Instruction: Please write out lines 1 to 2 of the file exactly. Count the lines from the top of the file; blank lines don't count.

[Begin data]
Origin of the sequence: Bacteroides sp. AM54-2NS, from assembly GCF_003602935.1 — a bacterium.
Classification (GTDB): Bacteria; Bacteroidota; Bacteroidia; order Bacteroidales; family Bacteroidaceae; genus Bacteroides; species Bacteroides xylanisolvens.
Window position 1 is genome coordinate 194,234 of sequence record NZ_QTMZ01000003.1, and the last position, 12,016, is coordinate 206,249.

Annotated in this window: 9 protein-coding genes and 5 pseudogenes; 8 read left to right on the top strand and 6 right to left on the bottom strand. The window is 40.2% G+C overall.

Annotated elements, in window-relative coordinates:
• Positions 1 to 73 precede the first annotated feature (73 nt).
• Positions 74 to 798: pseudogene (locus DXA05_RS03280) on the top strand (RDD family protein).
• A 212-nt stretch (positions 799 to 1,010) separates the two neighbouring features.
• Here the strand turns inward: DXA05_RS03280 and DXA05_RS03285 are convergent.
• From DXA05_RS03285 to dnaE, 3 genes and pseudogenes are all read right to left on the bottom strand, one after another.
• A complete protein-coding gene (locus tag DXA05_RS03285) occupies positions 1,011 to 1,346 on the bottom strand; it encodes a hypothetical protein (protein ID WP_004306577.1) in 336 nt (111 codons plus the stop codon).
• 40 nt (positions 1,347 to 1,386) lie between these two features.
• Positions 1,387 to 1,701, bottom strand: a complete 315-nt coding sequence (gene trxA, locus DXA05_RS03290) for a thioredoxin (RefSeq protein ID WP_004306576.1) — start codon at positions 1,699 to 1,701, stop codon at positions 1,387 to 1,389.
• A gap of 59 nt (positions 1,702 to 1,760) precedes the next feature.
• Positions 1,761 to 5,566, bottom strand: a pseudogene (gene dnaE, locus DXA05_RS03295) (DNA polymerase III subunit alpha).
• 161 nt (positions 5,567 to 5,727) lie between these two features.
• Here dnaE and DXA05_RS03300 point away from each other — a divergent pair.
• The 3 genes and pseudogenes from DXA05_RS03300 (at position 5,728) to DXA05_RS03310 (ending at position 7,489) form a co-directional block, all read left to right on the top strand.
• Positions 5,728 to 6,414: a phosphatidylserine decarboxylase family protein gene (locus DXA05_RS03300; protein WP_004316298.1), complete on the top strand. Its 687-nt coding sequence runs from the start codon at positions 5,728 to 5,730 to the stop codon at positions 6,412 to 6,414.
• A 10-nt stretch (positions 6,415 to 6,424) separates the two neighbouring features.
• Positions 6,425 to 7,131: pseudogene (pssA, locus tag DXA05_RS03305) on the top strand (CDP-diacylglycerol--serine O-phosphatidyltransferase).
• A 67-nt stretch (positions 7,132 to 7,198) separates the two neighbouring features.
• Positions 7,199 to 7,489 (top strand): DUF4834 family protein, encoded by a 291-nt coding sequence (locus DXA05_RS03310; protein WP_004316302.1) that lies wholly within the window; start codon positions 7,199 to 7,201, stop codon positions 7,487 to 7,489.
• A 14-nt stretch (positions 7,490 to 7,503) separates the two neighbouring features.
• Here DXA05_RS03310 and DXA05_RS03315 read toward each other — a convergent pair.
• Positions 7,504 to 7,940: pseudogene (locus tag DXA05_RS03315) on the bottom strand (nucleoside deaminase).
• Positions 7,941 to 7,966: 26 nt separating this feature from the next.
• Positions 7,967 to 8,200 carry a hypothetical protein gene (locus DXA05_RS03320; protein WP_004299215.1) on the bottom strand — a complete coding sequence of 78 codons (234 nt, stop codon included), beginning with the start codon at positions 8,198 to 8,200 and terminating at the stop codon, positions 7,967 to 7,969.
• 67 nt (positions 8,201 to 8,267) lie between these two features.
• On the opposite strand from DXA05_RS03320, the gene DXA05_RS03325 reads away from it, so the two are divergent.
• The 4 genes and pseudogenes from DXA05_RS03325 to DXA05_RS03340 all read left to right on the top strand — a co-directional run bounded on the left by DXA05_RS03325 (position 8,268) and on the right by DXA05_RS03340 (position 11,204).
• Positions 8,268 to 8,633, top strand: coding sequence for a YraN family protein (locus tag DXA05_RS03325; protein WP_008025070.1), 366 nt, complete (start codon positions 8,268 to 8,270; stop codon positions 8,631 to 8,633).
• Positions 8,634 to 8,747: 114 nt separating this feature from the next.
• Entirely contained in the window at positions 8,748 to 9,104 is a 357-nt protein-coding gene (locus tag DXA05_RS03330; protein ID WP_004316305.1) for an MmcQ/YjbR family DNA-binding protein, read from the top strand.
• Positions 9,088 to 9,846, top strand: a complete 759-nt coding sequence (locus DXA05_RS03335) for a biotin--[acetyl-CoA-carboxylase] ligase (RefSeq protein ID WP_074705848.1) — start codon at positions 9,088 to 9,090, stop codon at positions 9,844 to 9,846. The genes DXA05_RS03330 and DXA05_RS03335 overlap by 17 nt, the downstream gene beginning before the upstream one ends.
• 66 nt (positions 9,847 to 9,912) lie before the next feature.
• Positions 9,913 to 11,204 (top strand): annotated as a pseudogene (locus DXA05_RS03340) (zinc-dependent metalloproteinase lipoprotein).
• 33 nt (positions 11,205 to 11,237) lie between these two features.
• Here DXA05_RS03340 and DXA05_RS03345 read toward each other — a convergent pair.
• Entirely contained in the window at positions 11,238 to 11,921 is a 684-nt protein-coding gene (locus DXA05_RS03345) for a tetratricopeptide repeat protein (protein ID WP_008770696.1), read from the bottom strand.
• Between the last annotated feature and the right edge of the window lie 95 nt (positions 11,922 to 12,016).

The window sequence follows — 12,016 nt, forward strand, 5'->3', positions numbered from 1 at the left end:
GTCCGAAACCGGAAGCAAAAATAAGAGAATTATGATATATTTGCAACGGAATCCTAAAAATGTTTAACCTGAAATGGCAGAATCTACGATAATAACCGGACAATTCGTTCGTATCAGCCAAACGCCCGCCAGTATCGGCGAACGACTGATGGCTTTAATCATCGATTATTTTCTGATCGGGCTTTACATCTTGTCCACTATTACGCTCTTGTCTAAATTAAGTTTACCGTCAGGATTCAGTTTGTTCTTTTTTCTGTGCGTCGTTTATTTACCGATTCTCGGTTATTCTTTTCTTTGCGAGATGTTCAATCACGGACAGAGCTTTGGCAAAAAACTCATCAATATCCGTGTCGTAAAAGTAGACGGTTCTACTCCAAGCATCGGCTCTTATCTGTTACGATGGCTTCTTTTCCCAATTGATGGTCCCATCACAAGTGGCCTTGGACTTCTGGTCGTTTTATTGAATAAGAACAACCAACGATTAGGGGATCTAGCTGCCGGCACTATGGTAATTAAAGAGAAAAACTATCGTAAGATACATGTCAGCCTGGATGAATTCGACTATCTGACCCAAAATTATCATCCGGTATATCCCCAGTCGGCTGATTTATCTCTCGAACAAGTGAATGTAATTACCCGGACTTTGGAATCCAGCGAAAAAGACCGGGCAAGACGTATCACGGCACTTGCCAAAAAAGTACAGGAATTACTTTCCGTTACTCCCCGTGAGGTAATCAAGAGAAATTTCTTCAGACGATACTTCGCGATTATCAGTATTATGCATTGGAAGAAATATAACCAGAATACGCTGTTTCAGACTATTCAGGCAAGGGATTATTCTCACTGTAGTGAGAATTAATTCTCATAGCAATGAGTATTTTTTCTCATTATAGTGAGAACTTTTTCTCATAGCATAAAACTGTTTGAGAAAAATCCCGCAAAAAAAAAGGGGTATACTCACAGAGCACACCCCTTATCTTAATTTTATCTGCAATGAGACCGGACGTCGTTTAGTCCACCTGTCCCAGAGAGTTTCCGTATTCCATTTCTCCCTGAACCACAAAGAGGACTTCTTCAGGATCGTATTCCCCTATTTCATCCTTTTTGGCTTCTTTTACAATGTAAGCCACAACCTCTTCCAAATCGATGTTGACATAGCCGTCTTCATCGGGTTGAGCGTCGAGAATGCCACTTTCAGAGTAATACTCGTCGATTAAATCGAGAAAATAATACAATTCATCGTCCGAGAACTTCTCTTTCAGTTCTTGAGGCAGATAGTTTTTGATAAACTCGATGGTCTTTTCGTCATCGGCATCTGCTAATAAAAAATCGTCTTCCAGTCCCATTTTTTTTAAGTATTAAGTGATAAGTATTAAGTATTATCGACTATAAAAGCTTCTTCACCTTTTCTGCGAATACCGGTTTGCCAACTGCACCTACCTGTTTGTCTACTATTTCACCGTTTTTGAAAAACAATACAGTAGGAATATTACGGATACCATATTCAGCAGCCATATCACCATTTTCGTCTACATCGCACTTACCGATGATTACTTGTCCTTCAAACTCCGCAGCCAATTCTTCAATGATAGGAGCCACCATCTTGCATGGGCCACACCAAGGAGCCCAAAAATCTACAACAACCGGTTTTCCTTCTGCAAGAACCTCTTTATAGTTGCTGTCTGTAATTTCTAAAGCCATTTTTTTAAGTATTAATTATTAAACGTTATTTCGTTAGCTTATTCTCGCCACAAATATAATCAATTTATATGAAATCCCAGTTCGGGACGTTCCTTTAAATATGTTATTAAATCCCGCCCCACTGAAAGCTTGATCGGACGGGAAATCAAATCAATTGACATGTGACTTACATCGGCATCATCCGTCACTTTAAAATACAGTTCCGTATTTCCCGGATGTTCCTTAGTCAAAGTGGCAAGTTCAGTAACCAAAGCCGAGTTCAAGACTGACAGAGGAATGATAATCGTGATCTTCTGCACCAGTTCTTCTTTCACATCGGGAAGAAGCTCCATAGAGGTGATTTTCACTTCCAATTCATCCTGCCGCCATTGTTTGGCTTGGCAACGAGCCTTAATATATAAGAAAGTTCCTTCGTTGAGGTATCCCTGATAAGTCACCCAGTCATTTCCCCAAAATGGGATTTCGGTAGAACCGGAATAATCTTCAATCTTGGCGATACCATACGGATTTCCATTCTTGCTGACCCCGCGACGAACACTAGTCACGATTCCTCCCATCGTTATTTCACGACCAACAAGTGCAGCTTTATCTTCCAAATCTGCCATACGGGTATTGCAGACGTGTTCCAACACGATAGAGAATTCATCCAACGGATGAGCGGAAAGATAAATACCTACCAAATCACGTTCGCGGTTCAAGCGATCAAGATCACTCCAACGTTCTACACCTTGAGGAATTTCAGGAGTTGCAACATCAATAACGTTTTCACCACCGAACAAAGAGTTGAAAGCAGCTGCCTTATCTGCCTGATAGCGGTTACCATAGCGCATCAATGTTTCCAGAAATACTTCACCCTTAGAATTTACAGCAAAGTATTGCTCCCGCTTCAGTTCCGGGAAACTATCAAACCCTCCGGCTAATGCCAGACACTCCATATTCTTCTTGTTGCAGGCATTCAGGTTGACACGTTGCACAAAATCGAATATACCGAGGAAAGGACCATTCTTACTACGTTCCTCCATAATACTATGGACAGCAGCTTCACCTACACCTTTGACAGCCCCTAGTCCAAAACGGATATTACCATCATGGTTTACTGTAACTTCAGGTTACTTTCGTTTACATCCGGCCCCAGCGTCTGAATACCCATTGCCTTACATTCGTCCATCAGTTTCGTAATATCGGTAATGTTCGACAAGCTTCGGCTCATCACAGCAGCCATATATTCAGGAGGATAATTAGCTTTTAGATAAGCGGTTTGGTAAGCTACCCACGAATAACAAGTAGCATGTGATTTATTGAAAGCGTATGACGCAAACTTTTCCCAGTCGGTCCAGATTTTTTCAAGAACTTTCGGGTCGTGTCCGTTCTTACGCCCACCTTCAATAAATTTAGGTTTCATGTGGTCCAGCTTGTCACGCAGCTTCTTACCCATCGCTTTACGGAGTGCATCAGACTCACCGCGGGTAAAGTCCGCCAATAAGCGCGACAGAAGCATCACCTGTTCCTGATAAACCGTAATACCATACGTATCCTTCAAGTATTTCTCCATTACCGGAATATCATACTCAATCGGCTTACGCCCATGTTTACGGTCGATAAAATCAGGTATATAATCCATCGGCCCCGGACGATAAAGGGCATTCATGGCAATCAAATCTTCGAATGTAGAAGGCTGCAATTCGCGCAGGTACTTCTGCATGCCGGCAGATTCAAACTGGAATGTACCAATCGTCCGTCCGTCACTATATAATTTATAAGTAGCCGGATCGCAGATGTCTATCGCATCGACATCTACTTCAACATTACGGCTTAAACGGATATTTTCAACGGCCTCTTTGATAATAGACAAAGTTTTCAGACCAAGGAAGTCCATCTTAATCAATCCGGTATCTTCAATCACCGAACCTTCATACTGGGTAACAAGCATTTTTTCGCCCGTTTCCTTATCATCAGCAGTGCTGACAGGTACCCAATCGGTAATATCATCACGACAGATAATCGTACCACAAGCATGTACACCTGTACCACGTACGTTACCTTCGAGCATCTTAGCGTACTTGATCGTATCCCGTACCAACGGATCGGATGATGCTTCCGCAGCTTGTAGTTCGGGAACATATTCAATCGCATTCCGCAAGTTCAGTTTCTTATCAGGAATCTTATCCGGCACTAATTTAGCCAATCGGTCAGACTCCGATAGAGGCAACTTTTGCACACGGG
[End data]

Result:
Origin of the sequence: Bacteroides sp. AM54-2NS, from assembly GCF_003602935.1 — a bacterium.
Classification (GTDB): Bacteria; Bacteroidota; Bacteroidia; order Bacteroidales; family Bacteroidaceae; genus Bacteroides; species Bacteroides xylanisolvens.